iPhone 5c being manufactured. Source: Apple.

Investors have high expectations for Apple's (NASDAQ:AAPL) iPhone 6 launch later this year, and for good reason. This year's pipeline will probably trigger a massive upgrade cycle, unleashing pent-up demand for larger iPhones.

The Wall Street Journal has already reported that Apple has ordered 70 million to 80 million units from suppliers. I prefer to discount supply-chain rumors of this sort, but at the same time there is probably some directional accuracy. Irrespective of the specific numbers floating around, Apple is undoubtedly planning for an enormous iPhone 6 launch.

In fact, there are other clues beyond what "people familiar with the matter" have to say.

Party like its 2007
Morgan Stanley analyst Katy Huberty put out a research note last week on why she thinks Apple is preparing for a robust holiday quarter. The longtime Apple analyst points to Apple's off-balance sheet commitments, which have jumped to $21 billion total. That represents the highest sequential growth in the June quarter since Apple launched the original iPhone in 2007.

She attributes the increase to heightened iPhone supply-chain activity and the likelihood that Apple is indeed launching its iWatch this year and fulfilling Tim Cook's promise to enter a new product category. Let's take this a step further.

What happened last time?
I noticed a similar trend back in 2012, just after the iPhone 5 was released. During that quarter, manufacturing and component purchase commitments put up a huge $7.5 billion sequential increase, which I considered evidence that Apple was expecting a blowout quarter. Manufacturing and component purchase commitments are the bulk of Apple's off-balance sheet commitments. Did Apple subsequently report a blowout? Not exactly.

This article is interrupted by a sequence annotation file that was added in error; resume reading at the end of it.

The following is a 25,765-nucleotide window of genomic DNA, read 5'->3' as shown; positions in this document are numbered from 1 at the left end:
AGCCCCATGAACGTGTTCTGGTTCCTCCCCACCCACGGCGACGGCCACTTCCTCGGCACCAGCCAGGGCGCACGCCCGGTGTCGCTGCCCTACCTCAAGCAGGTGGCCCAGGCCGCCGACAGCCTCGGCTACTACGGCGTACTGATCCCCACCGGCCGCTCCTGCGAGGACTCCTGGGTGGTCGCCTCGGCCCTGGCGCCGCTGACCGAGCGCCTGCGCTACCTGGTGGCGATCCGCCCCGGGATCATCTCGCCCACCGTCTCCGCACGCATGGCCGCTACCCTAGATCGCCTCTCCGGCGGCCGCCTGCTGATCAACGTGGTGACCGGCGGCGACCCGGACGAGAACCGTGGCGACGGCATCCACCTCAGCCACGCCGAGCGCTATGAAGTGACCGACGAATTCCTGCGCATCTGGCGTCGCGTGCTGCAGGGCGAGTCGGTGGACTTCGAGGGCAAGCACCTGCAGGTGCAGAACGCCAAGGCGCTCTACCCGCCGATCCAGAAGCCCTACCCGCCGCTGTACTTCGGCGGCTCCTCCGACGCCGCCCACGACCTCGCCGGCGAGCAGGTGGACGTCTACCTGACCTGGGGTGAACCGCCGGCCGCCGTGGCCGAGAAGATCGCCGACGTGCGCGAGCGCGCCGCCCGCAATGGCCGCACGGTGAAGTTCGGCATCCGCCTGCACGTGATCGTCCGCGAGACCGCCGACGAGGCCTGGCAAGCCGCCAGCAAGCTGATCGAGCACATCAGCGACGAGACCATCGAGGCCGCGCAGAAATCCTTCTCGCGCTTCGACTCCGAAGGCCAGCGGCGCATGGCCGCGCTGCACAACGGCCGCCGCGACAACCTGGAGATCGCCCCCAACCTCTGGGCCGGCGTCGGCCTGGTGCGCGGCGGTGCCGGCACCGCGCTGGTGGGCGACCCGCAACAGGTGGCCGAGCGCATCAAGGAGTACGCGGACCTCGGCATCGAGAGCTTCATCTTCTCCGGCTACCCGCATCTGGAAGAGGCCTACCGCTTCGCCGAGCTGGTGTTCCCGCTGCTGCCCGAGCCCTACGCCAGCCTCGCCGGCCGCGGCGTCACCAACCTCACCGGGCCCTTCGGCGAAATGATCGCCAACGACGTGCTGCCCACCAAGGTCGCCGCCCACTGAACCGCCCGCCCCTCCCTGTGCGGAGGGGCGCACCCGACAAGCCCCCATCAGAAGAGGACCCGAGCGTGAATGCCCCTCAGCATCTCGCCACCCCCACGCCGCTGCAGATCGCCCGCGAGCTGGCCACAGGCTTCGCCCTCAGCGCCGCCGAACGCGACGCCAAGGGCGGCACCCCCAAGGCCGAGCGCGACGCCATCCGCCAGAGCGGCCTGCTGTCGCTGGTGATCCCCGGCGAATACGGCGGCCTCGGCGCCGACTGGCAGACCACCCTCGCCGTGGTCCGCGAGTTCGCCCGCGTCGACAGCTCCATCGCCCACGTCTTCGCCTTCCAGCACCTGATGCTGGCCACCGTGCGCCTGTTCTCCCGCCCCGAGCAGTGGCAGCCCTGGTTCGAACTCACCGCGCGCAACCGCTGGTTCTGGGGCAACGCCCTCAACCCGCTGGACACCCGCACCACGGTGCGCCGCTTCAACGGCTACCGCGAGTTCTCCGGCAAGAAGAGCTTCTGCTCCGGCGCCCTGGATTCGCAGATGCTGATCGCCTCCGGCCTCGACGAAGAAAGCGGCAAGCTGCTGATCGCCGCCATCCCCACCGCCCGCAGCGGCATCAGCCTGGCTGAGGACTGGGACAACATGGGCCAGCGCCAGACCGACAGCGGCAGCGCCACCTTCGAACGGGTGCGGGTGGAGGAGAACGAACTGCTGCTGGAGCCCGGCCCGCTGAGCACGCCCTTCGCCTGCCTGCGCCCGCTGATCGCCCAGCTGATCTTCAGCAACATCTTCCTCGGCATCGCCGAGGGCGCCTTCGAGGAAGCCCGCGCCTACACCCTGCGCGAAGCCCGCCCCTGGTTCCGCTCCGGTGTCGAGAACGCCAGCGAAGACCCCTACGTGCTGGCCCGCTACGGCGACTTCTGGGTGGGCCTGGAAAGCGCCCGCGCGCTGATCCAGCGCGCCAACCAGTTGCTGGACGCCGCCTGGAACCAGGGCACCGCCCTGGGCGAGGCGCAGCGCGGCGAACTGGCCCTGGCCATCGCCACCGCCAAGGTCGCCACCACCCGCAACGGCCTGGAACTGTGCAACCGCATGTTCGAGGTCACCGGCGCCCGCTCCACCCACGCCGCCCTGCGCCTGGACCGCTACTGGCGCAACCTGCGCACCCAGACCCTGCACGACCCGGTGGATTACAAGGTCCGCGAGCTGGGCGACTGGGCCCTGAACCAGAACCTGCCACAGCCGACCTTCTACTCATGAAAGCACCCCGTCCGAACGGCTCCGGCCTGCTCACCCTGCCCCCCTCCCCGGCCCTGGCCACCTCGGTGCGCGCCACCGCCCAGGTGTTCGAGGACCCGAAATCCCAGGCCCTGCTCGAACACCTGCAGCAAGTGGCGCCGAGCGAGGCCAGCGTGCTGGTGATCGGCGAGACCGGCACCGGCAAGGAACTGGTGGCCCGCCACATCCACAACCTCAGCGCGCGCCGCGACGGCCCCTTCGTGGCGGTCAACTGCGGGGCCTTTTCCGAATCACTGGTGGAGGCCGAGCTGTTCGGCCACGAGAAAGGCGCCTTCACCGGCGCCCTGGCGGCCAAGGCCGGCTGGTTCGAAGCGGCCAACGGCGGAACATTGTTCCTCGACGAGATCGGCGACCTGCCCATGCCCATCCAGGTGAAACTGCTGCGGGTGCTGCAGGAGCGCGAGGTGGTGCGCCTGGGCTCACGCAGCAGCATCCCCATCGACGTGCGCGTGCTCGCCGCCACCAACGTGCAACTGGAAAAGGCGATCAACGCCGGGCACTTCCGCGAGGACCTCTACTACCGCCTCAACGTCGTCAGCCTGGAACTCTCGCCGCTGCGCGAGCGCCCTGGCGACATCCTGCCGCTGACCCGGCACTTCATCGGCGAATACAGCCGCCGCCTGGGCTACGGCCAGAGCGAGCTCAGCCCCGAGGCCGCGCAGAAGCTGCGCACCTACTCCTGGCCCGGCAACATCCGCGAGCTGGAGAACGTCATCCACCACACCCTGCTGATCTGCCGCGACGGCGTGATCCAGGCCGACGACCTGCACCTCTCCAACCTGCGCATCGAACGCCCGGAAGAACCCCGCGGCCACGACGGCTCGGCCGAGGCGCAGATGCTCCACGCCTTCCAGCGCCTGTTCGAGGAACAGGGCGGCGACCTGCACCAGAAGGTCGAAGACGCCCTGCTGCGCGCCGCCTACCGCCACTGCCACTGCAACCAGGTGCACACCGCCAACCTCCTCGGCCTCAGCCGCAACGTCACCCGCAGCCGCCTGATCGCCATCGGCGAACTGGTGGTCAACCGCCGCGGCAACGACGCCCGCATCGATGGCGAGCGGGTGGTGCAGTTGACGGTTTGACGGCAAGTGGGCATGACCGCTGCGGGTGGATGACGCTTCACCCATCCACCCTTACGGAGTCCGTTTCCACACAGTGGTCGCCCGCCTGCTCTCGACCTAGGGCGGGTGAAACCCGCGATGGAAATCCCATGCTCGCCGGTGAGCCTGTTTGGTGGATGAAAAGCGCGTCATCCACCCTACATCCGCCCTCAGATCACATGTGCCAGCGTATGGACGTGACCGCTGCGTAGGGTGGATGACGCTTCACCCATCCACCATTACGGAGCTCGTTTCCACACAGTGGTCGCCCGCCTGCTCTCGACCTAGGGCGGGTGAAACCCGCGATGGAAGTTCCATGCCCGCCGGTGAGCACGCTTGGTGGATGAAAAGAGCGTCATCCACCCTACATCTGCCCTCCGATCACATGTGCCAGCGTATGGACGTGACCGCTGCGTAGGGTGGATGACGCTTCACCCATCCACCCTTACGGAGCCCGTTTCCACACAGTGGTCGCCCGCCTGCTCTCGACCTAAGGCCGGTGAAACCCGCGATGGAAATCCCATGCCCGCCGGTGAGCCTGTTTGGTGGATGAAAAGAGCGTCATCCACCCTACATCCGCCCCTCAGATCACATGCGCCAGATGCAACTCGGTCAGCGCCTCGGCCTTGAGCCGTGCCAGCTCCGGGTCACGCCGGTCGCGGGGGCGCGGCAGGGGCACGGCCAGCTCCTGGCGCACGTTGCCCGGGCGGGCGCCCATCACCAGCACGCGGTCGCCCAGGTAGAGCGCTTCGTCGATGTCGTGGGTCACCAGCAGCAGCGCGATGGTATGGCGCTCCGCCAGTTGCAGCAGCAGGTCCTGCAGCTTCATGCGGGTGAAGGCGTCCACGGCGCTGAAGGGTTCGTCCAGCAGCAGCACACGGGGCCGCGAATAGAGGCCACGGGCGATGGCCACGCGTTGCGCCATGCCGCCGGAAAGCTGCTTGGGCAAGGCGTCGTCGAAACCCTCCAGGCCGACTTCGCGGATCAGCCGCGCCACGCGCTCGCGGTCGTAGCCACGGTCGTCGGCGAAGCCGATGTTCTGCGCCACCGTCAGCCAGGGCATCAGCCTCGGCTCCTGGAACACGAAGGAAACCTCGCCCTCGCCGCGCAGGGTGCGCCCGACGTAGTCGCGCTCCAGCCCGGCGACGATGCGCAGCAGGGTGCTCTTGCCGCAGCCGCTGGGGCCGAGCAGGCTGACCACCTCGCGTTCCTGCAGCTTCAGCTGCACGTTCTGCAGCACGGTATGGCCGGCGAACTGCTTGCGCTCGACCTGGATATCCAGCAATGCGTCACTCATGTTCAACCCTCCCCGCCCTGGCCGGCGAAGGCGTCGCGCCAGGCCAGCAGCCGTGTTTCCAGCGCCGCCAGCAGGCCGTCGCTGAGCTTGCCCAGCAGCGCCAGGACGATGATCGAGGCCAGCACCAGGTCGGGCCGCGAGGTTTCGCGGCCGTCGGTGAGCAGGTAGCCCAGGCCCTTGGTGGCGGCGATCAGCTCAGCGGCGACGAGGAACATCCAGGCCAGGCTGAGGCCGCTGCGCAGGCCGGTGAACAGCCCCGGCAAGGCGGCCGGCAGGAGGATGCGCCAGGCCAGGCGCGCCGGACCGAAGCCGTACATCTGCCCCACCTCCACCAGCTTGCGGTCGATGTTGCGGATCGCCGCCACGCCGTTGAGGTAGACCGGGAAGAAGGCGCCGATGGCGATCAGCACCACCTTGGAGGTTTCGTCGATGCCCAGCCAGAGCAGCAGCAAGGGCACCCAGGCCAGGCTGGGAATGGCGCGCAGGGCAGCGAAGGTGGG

iPhone 5 being manufactured. Source: Apple.

iPhone unit sales came in below expectations, shares sold off by 11%, and the significant pullback that was already under way just got worse.

The rest of Apple's additional off-balance sheet commitments consists "mainly of commitments to acquire capital assets, including product tooling and manufacturing process equipment, and commitments related to advertising, research and development, Internet and telecommunications services, and other obligations." Manufacturing gear is easily the biggest piece here.

Aapl Obs

Source: SEC filings. Fiscal quarters shown.

Additional commitments have indeed jumped to all-time highs of $5.6 billion, which does suggest that Apple is preparing to install a lot of manufacturing gear for new or redesigned products. The last time this figure increased to comparable levels was back in 2012 ahead of the iPhone 5 launch, rising to $4.5 billion. This generally occurs every two years, in line with Apple's tick-tock iPhone design cycle.

This is what happened the last two times
Like last time, Apple's manufacturing ramp doesn't necessarily guarantee a blowout. The iPhone shortfall from January 2013 was due to supply constraints, as Apple was still unable to produce enough to satisfy demand and Tim Cook acknowledged that the model was constrained throughout the entire quarter.

A similar storyline played out back in January. That time, Apple made a mistake forecasting its product mix, expecting the iPhone 5c to sell better than it did. Instead, the mix was heavily weighted toward the 5s, and Apple was scrambling to shift production to the flagship model. For all intents and purposes, it was supply constraints again.

Apple is undoubtedly preparing for a massive iPhone 6 launch and quite likely an iWatch as well. The larger boost in manufacturing commitments plays into the theory that Apple is launching two redesigned iPhones as well as an entirely new hardware product. While a monster holiday quarter isn't guaranteed, it's still pretty likely.

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Evan Niu, CFA, owns shares of Apple. The Motley Fool recommends and owns shares of Apple. Try any of our Foolish newsletter services free for 30 days. We Fools don't all hold the same opinions, but we all believe that considering a diverse range of insights makes us better investors. The Motley Fool has a disclosure policy.

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